And forgive us our debts, as we also have forgiven our debtors. … For if you forgive other people when they sin against you, your heavenly Father will also forgive you. But if you do not forgive others their sins, your Father will not forgive your sins.
Matthew 6:12, 14-15
"Yesterday, December 7, 1941—a date which will live in infamy—the United States of America was suddenly and deliberately attacked by naval and air forces of the Empire of Japan." Thus started President F. D. Roosevelt's speech to the joint session of Congress.
The United States was drawn into World War II. Ten hours after the Pearl Harbor attack, Japanese forces bombed Manila, and the Philippines was drawn into the war that lasted until 1945.
October 12, 1944, when I was almost two, was our family's day of infamy. That was the day my father was taken by Japanese soldiers, along with the president of Philippine Union College (PUC), under pretense of just needing to ask them a few questions. The American missionaries who had been running the school were interned, and so that responsibility was assigned to two Filipinos in their early 30s. My father was the business manager.
The college president, my father, and three students were incarcerated at Fort Santiago in Manila, where they were repeatedly tortured and starved. And for what? For being pro-American, working under Americans at the missionary college. Miraculously, the president was released, but not my father or the students. Japanese soldiers continued to torture and starve them until they died. They were murdered, really.
So, growing up, I hated all Japanese people. I remember when Asian Games II were held in Manila in May 1954, and I attended the basketball game between the Philippines and Japan. The Japanese team and their coaches had to be escorted to and from the court by Filipino soldiers. They were booed and pelted with soda bottles and other debris, causing the game to be stopped briefly a few times for the maintenance crew to clear the floor. No athlete was injured, but I was elated they lost to "my team.” Oh, how I hated them!
I felt I had the right to hate them. Japanese soldiers had viciously robbed me of my right to grow up under the guidance and tutelage of my father. I was too young to remember him when they murdered him. My hatred, surely, was justified.
After the war, my mother, widowed at age 25, with three boys to raise, returned to college. She became a teacher at PUC. We resided in one of the houses in campus. In the 1950s, Adventist Japanese students were sent to study at PUC. She had those Japanese students in her history classes. I noticed how my mother treated them fairly and decently. At times, she would help them with their English. She even had them for Sabbath lunch. I never observed any hint of animosity from her towards them. Her kindness slowly began to mellow my hatred.
Later in that decade, the Seventh-day Adventist Seminary held a summer session at PUC. Pastors and Bible teachers from the Philippines and all over Asia convened in campus. Naturally, Japanese ministers were in the group. Among them was a pastor who had been a student at PUC when the war broke out. He was drafted by the Japanese Imperial Army and was assigned to Fort Santiago. His duties there included English translator. It turns out that he was the one who wrote my mother the letter that confirmed my father's torture, starvation, and death at Fort Santiago. He saw my father's remains.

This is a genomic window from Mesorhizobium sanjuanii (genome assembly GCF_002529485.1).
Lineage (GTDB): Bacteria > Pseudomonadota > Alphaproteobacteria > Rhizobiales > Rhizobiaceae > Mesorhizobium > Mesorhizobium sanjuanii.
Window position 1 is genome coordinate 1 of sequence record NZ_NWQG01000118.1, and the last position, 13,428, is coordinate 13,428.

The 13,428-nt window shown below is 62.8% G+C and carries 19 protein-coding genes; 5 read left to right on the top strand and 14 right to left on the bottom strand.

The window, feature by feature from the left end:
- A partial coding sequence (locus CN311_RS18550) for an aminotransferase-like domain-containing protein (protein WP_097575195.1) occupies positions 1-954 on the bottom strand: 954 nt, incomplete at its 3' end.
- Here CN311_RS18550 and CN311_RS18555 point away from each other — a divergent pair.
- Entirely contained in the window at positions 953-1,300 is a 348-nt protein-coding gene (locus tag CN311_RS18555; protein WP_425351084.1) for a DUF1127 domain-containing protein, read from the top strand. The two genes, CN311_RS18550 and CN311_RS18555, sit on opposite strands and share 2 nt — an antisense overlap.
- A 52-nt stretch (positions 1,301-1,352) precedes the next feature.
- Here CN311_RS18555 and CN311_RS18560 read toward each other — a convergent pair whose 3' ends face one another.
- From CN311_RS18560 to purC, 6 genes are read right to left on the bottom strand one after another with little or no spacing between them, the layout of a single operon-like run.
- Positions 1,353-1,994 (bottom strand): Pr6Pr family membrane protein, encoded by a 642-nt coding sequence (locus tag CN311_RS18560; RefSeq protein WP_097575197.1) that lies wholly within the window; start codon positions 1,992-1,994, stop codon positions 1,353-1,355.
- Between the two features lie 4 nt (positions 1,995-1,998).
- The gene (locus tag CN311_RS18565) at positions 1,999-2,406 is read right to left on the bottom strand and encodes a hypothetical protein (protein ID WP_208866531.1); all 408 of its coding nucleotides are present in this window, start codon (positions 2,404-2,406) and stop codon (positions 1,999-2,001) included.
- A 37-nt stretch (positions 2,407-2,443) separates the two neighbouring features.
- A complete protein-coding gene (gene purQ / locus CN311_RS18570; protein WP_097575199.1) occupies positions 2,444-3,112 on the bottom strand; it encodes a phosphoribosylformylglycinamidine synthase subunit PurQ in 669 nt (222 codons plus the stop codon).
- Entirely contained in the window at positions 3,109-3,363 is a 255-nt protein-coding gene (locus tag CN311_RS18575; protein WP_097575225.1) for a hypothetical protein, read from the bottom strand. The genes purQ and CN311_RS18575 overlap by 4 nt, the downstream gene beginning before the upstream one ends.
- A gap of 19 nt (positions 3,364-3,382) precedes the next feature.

Until receiving that letter, my mother had hoped that my father had survived, had amnesia, and was somewhere in the Philippines or even Japan as a POW. I can still remember being four or five years old and seeing my mother crying, holding that letter, which confirmed the unthinkable.
Yet here was my mother, inviting him and his fellow Japanese pastors to join us for Sabbath lunch. Again, I never observed any hint of animosity from her towards them.
In 1959, one of the Japanese students who studied at PUC was our tour guide in Tokyo when my older brother and I stopped over en route by ship from Manila to San Francisco.
In 1962, one of my friends at Pacific Union College (the "other" PUC) was Japanese, the son of the very pastor who wrote the letter to my mother.
In 1964, I made friends with a Japanese student when I returned to PUC in the Philippines. We played softball together. He taught me a Japanese phrase: "Watashi wa anata o tomadachi,” I am your friend. Over the last 35 years, every time I go back to the Philippines, I visit Fort Santiago. We visited there last month. There is a cross mounted on a pedestal. Engraved on marble are the words:
THIS CROSS MARKS THE FINAL RESTING PLACE OF APPROXIMATELY 600 FILIPINOS AND AMERICANS WHO WERE VICTIMS OF ATROCITIES DURING THE LAST DAYS OF FEBRUARY 1945. THE APPEARANCE OF THEIR BODIES SUGGESTED STARVATION AND POSSIBLE SUFFOCATION. THEY WERE FOUND INSIDE A REAR DUNGEON WHICH HAD INNER DOORS OF MASSIVE IRON BARS AND OUTER DOORS OF IRON PLATE ON WOOD.
And still, I learned forgiveness from my mother. She had more reason than I to hate. But she forgave. I can do no less. I too, forgive those who killed my father. Today, I can go to Fort Santiago with no feeling of animosity towards Japanese people. They, too, are my tomadachis.